Sunday, September 30, 2012

This, that and photographs

Lake Michigan at Little Hog Island

I’ve been busy or on the road a lot over the past few weeks as you might image since I haven’t been very active blogging.  However, I did find the missing card from my camping along Lake Michigan that wrote about as I made my way to the Porcupine Mountains.  I have included a couple of photos below that I took at sunrise along the lake. 
The lake behind Little Hog Island Campground

Waiting for the sun...
Billy, Nicky & me
  Last week I was in North Carolina where I had a wonderful time.  On Saturday, I got up with Billy and Nicky, two friends from Bradley Creek Elementary.  I’ve seen Billy a few times, as he lives in the area we grew up in, but Nicky is in Arkansas.  I haven’t seen him since high school and didn’t see him much then as he ended up going to a different school than me.  Billy borrowed some kayaks from friends of his and we spent the afternoon kayaking on Hewitt's Creek (a place I canoed a few times in high school, but that was a few years ago). 

Billy and Nicky kayaking on Hewitt's Creek
 I also did some fishing with my dad while in Wilmington and posted a few pictures of Masonboro Island.  We fished one day offshore (but it was too rough to drag out the camera) and another day when it was even rougher, we stuck to the inlets and creeks around the island.  We caught a few fish (I got a 4 foot shark along with a nice Spanish mackerel while off-shoe.  Around Masonboro, I caught a  puppy drum and a flounder (that needed to grow 2 inches).    While walking around on the island, we meet a guy working for the state doing a Loggerhead Sea Turtle research.  He showed us some nest.   Interestingly, the biggest threat isn't human involvement but red foxes that like to eat the eggs.  They had placed a mesh over the nest to keep the foxes out.

 Enjoy the photos and I hope to get around to finishing my Porcupine Mountain hike story soon. 

Behind Masonboro Island
Bird taking flight in the marsh behind the island

Tuesday, September 18, 2012

Backpacking in the Porcupines, Part 1

Sage (turn your computer 90 degrees)
The first couple hundred yards is on a boardwalk leading to the Lake of the Clouds overlook.  Lots of people are here, including a dozen or two Harley riders.  Everyone takes the short walk to the platform that provides a marvelous view at the escarpment and the lake below, some are complaining as if they are on a real trek.  I feel a little out-of-place with my pack and leather boots in a crowd wearing sandals and flip-flops. The only other boots are worn by the Harley riders.  At the overlook, an interpretive sign informs us that the lake was originally called Carp Lake, the same name as the rivers that drain this area.  I’m planning on hiking down Little Carp River, which supposedly is a wonderful stream for brook trout, and the name “Carp” had me worried.  The sign reassured me that there are no carp in these waters and the name had come out of the French word for “escarpment.”  The French, who were the first Europeans to explore this area, left behind a lot of names.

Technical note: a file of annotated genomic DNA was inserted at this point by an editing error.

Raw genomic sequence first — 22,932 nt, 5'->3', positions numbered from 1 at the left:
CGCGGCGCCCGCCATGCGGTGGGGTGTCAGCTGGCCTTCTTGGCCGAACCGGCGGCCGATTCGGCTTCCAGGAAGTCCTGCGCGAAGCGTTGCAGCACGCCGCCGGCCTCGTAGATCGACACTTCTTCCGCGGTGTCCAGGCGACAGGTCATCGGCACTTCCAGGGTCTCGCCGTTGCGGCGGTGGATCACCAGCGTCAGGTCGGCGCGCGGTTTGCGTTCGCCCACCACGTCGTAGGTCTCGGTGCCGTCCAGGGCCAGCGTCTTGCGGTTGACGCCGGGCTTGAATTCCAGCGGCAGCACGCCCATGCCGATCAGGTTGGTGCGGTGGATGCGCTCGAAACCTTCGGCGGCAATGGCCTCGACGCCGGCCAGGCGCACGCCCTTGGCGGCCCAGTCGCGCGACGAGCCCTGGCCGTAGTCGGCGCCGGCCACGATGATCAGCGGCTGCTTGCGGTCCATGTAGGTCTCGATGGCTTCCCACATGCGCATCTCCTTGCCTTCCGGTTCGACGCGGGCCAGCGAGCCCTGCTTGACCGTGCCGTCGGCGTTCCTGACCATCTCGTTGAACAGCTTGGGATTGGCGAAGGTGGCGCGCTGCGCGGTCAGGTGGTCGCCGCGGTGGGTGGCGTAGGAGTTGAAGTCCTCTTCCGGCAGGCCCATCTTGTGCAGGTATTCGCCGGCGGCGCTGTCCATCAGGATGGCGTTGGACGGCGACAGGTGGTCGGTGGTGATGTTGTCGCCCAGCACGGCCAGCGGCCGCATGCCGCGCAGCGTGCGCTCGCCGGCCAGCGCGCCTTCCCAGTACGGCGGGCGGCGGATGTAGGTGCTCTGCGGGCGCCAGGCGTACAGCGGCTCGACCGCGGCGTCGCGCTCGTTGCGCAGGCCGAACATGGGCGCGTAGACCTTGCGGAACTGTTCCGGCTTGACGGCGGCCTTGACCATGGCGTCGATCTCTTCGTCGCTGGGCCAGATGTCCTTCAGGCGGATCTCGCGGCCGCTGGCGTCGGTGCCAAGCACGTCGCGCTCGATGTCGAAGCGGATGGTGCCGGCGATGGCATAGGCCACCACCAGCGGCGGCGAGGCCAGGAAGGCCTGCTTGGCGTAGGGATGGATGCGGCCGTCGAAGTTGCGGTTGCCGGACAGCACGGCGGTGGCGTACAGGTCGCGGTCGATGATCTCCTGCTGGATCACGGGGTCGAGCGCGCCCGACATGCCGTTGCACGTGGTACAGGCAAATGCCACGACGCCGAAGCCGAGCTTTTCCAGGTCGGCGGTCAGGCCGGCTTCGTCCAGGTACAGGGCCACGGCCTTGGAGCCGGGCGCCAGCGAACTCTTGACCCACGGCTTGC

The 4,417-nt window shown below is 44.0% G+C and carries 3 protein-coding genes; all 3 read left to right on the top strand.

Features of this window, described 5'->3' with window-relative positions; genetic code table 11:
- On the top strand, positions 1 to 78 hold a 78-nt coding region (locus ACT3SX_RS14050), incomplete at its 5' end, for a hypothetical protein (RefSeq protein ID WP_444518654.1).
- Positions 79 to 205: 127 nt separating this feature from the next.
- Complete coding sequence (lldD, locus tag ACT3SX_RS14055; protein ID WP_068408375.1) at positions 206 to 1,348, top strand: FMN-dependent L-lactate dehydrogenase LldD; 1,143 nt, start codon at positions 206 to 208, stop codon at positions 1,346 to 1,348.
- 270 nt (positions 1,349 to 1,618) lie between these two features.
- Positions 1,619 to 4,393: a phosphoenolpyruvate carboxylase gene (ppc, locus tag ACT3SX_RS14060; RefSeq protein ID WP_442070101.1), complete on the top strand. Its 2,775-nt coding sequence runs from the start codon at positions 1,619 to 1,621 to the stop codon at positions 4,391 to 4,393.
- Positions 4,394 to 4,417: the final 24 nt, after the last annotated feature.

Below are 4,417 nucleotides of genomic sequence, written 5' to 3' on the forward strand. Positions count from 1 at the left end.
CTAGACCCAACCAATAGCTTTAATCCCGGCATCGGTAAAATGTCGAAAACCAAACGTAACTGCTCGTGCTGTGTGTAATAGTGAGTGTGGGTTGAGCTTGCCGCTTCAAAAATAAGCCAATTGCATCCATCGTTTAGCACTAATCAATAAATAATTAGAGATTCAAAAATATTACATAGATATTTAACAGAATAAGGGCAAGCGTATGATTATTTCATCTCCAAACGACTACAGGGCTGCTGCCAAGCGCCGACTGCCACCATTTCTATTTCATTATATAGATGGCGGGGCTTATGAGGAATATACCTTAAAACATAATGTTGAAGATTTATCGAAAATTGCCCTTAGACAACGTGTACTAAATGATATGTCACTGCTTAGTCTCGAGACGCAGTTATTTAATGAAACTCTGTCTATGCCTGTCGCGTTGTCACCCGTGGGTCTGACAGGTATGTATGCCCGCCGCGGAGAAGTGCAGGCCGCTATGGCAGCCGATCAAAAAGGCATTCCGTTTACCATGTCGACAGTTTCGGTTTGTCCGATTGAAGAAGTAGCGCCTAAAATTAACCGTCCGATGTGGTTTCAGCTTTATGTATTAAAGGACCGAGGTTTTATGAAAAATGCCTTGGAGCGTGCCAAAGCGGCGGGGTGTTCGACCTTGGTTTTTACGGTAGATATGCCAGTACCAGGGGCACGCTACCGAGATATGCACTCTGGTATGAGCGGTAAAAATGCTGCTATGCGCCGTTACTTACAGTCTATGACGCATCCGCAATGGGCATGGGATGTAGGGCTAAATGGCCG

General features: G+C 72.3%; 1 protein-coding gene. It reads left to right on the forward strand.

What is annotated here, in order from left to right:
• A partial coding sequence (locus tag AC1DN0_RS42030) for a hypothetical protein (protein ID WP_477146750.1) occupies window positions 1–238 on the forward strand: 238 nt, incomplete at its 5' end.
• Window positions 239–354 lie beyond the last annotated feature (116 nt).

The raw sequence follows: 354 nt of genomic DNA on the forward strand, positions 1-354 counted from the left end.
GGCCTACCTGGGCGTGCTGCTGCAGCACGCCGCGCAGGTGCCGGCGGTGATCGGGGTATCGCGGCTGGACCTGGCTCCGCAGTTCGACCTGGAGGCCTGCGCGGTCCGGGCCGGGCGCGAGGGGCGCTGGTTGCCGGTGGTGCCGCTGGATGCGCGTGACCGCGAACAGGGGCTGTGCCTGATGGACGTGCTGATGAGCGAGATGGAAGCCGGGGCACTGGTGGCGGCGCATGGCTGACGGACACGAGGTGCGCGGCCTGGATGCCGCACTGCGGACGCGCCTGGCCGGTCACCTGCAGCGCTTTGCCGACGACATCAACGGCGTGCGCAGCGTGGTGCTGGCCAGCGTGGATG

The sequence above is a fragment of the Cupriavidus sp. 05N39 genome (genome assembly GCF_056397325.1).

Outlet for Lake of the Clouds
Leaving the overlook at the top of the basalt escarpment, the trail snakes steeply downhill for maybe a half of a mile, coming to a bridge that crossed the outlet for the Lake of the Clouds.  There are a couple of backpackers getting water at the bridge and they informed me that the campsites along Mirror Lake had been crowded.  There are several campsites on the east side of the lake still open (camping is first come/first serve), so I decide that even though it was only four o’clock, to stop for the night, set up camp and then explore the lakeshore.   It is a short first day of hiking, only a little over a mile by the time I get to the campsite.  I explore the east shore of the lake, then eat dinner and relax in my hammock reading a book of Rick Bragg’s newspaper columns, before going back to the lake to watch the sunset.   It’s an early night.  The air is warm and probably because we’d been in such a drought, there are few bugs.  I crawl into my bivy tent at 9:30 AM, leaving the tarp off as I’m expecting a clear night.  At about 2 AM, I wake and spend a few minutes looking at the stars before falling back to sleep.

Sunrise on Lake of the Clouds